Monday, May 30, 2011

We're not going Slow. We're going Far

May 30th, 2011

We're not going slow, we're going far”1
For two weeks campsites filled with “indignant” people have been sprouting up all over Spain and are now spreading throughout Europe to Greece and France—calling for social and economic justice under the call for Real Democracy, Now.2 Many voices from the media and public at large who don't know much about this have been asking what it is all about. What exactly do they want? What are their goals? My take on the situation: they want to build their own goals, and refuse to let the powerful decide for them.

  1. Using the Head and the Heart
   On Tuesday May 24th, a group of activists from the encampment in Barcelona found themselves in a surprise encounter with the Uruguayan writer Eduardo Galeano. His words provide what I think is the handle on the functioning of this movement arising in Spain. Here is my rough translation, please feel free to reinterpret it:

  “Life is still worth living...another world is waiting in the belly of our current one...I recognize it in these spontaneous movements. 'What's next?' I'm asked...well, I don't know, it doesn't matter—what matters is now. What's the finality? I don't know. It's the same with moments where I fall in love. I don't ask what's next. Moments of love are infinite while they last...What the fuck to I care what exactly we're hoping for. The technocrats ask us that. They're ignorant and make immense salaries and after every crisis they end up on top...ruining the world.
This is a backwards world which compensates its spoilers instead of punishing them. Against this backdrop thousands are in jail for things like the use of marijuana or the stealing of chickens...It's a backwards world, a world of shit. But it's not the only one possible. There is another. This world of shit is pregnant with another, and it is the young people who will bring it forward.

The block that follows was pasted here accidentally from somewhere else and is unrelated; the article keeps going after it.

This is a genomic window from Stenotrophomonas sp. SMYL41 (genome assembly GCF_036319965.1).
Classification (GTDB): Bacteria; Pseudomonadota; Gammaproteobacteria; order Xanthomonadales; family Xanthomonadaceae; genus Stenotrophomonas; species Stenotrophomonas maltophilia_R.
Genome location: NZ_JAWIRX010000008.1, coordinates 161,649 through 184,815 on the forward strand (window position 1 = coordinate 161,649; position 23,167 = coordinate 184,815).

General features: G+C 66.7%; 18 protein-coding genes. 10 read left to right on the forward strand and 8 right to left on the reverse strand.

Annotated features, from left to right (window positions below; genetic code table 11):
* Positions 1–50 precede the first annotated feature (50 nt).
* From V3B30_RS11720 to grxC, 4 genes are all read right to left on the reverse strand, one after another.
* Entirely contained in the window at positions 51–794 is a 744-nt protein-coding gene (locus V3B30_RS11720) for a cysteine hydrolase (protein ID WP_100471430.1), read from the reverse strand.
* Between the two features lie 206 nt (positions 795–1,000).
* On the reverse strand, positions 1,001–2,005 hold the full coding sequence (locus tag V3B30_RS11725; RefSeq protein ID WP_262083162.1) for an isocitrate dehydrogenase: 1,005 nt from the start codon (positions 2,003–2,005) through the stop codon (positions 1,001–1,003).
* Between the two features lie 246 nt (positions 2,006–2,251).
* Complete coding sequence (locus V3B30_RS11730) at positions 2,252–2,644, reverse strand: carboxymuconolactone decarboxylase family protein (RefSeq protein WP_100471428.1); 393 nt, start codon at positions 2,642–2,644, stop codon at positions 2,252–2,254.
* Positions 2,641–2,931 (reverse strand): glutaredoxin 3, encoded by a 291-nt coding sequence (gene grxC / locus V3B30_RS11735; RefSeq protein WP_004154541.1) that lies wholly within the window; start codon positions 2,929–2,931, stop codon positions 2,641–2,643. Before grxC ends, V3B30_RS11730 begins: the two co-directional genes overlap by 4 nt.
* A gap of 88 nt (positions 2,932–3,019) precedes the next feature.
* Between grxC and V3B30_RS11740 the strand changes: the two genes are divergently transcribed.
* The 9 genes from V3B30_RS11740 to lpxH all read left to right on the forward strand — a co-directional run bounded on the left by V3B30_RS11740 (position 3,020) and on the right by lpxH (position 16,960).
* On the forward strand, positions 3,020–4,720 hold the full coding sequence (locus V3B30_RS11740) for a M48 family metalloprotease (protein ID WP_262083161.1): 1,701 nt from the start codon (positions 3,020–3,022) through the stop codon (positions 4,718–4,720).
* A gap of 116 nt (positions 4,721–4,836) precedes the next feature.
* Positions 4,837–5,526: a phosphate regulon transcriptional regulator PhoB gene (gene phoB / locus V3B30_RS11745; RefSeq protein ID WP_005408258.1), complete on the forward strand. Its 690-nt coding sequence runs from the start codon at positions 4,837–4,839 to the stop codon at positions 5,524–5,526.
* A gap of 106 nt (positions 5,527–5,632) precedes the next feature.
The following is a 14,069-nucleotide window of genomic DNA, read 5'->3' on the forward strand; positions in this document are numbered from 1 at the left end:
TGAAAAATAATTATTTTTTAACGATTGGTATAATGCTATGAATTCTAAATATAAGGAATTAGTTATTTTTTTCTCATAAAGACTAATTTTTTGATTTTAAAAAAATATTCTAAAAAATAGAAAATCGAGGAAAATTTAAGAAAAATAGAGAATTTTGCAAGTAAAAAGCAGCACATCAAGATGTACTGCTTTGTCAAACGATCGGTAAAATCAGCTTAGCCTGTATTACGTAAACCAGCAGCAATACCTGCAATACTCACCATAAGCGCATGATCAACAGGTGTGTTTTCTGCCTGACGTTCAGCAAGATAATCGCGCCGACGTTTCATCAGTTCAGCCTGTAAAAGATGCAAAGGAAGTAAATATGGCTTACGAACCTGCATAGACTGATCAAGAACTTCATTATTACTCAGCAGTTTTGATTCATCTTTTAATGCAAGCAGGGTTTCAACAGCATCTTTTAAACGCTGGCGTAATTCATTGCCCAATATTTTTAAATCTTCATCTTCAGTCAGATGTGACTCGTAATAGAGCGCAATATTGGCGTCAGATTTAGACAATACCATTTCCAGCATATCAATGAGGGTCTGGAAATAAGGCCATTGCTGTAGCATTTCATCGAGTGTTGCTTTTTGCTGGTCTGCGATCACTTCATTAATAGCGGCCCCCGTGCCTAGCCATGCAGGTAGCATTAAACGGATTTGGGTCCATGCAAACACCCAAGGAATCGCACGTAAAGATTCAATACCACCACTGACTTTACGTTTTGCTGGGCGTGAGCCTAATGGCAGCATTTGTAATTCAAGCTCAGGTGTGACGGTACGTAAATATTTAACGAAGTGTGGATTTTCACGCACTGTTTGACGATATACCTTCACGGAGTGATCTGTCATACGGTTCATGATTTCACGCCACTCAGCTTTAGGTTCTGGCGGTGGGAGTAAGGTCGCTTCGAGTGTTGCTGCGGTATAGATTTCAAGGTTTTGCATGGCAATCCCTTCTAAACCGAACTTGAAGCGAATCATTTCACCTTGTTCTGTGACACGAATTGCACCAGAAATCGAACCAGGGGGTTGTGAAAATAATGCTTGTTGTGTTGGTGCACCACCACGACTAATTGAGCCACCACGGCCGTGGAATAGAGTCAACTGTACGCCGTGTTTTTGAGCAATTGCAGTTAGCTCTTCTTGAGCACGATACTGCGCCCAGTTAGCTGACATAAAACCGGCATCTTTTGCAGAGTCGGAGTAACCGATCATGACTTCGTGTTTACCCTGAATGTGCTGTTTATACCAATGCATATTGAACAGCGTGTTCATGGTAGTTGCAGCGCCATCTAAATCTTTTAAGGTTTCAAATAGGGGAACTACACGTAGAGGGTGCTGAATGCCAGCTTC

Intellectuals bust my balls...when they call me a 'distinguished intellectual' I yell, 'No! I'm not an intellectual!' Intellectuals divorce their heads from their bodies. I don't want to be a head rolling along the road, I am a person. A head, a body , a sex, a belly. Be careful with those who only reason. We must reason and feel. When reason divorces itself from the heart I'd invite you to tremble with fear, because those characters can drive us to the end of human existence on the planet. I believe in that difficult and contradictory fusion—that is difficult but necessary—between what we feel and what we think.” [emphasis added]3

The moniker for those involved in this movement—“los indignados,” the indignant ones—has its origins in a recently published essay by Stéphane Hessel. Hessel, at 93 years old, has the life story of a historical bad-ass. German born but transplanted to France in his early years, during World War II he refused to accept the Vichy government imposed by the Nazi occupiers. He helped to organize the French Resistance movement and was eventually captured, then tortured and sentenced to death. He survived two different concentration camps and eventually escaped and found his way to the advancing Allied front. After the war Hessel participated in the drafting of the Universal Declaration of Human Rights in 1948. His short essay—titled “Indignez-vous!” has sold millions in Europe, and was recently published in its entirety in The Nation.4 Here is an excerpt from the essay in English that was published online:

“Ninety-three years. I’m nearing the last stage. The end cannot be far off. How lucky I am to be able to draw on the foundation of my political life: the Resistance and the National Council of the Resistance’s program from sixty-six years ago....
The motivation that underlay the Resistance was outrage. We, the veterans of the Resistance movements and fighting forces of Free France, call on the younger generations to revive and carry forward the tradition of the Resistance and its ideas. We say to you: take over, keep going, get angry! Those in positions of political responsibility, economic power and intellectual authority, in fact our whole society, must not give up or let ourselves be overwhelmed by the current international dictatorship of the financial markets, which is such a threat to peace and democracy....
To you who will create the twenty-first century, we say, from the bottom of our hearts,

This spirit of resistance, this call for outrage against the dictatorship of the market and the false representation of the elites echoes throughout the movement. As one compañero at a General Assembly I attended said, “We have analyzed what outrages not only in the head, but in the heart.”5
      1. Finding New Directions and Building the Future, Together.